Josh McDaniels’ name makes the rounds every year as one of the top candidates for any and all head coach openings. He finally landed that gig with the Indianapolis Colts, the team announced Tuesday. But on Tuesday night, reports surfaced that McDaniels will actually stay with the Patriots.
Why did the Colts decide to bring in McDaniels? Our Christian D’Andrea writes that while it’s not hard to win with Hall of Fame-caliber talent like Tom Brady and Rob Gronkowski in the lineup, it’s what McDaniels has done with guys further down the depth chart that stands out.
While it’s easy to point to the team’s two future Hall of Fame skill players, McDaniels’ influence shines through in his ability to promote unheralded players into big roles and then watch them shine. He’s helped turn formerly anonymous players like Dion Lewis, Chris Hogan, and even Wes Welker into major contributors for New England. The 2017 Patriots finished the season ranked first in total yardage despite the absence of players like Pro Bowler Julian Edelman, Super Bowl 51 hero James White, Malcolm Mitchell, and Hogan.
Former Colts head coach Tony Dungy agreed. He told SB Nation during the lead up to Super Bowl LII that McDaniels’ talent as a coach is evident in the way the team played with Brady out of the lineup during his four-game Deflategate suspension to start the 2016 season.
“I know how (many) problems he gave us from a scheme standpoint, developing different things, putting a game plan together for Tom Brady, he gets hurt,” Dungy said. “Put a game plan together for Jimmy Garoppolo and you’re successful and he gets hurt. And you put a different game plan together for Jacoby Brissett and he goes out and plays well. That’s what he’s capable of.”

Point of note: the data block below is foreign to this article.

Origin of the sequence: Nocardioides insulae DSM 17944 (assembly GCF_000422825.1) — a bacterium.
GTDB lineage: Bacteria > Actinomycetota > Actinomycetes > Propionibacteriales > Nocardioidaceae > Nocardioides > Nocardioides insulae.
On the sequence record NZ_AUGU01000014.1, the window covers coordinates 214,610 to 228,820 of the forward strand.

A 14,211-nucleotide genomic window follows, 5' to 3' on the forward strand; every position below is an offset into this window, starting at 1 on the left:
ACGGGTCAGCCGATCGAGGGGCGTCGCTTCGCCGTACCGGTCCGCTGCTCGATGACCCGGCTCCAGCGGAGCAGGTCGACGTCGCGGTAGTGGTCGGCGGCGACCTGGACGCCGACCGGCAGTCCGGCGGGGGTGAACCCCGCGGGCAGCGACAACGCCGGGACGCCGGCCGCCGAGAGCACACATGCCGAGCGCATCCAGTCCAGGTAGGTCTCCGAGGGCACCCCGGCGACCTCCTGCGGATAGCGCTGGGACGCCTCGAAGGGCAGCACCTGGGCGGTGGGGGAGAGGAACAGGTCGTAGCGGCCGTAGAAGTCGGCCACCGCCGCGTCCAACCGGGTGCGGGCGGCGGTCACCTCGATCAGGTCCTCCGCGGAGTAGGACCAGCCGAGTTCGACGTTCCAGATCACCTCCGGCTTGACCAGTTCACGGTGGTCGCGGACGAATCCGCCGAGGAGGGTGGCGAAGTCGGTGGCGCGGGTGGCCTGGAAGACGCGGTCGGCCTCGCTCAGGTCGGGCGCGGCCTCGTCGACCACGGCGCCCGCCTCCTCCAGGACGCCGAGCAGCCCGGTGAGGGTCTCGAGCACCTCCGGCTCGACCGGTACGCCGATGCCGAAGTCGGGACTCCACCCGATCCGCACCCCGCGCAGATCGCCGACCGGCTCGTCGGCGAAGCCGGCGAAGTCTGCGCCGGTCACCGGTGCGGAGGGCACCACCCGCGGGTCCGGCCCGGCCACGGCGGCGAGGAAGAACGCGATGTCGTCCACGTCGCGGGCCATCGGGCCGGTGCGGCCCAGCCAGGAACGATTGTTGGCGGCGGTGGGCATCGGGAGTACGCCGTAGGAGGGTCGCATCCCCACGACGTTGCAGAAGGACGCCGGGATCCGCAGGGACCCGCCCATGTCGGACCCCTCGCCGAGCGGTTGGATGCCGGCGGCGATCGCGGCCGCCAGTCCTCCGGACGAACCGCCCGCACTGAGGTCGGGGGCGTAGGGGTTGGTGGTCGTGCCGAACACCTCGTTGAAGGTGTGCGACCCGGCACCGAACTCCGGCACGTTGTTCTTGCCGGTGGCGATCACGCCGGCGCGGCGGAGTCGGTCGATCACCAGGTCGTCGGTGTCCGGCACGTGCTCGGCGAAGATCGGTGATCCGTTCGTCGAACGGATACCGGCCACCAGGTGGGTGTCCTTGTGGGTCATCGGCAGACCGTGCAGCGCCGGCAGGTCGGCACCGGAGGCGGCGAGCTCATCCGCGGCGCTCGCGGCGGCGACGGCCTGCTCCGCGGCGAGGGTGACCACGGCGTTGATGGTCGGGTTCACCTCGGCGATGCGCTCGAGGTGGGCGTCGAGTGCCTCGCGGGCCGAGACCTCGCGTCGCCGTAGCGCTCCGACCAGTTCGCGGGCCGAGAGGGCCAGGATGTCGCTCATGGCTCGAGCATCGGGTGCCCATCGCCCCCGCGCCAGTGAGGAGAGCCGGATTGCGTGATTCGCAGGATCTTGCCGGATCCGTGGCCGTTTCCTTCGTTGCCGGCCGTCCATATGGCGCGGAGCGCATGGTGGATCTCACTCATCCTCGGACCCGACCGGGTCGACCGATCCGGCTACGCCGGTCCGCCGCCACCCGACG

So why did McDaniels stay with the Patriots?
ESPN’s Adam Schefter wrote Wednesday morning that Robert Kraft made a late push, which included “sweetening” his deal, but there was more than that:
In the past 48 hours, Patriots owner Robert Kraft began talking with McDaniels and ultimately wound up sweetening his contract, helping to entice McDaniels, who had yet to sign a contract with the Colts, to remain in New England, a source said.
But this wasn’t a decision about money. The truth is, McDaniels, 41, has been vacillating on this decision throughout the interview process, ever since meeting with the Colts on wild-card weekend. It is the reason a second meeting with Colts officials and team owner Jim Irsay was held. McDaniels was trying to get comfortable with the idea of taking his family out of New England and moving to Indianapolis, sources said.
This might also have something to do with Deflategate (it’ll never go away!):
Text from one league source: “That’s Kraft putting it to the Colts again. He will forever try and (expletive) that place ever since deflate gate.”— Adam Schefter (@AdamSchefter) February 7, 2018
His agent disagreed with the decision to stay, and ended their relationship.
But there’s also a connection there:
Garafolo reported on NFL Network’s Good Morning Football that even McDaniels’ agent, Bob Lamonte, told the OC that he’s making perhaps the biggest professional mistake of his career by backing out of this Colts job at this point, according to sources informed of the talks between McDaniels and his agent.
It’s not hard to see why Lamonte -- who also represents Colts general manager Chris Ballard -- would have issued a caution to McDaniels after making such a decision. There were questions about McDaniels stemming from his last coaching stop with the Denver Broncos. While he’s rehabbed much of his reputation both on and off the field in recent years, Tuesday night’s decision likely undid all of that in the eyes of 31 other teams.
As a result, Lamonte ended his relationship with McDaniels.
As long as things remain good in New England, McDaniels will be fine. But jumping ship that quickly is notable, and something teams might not forget down the line.
Andrew Luck’s health might also be part of the reason.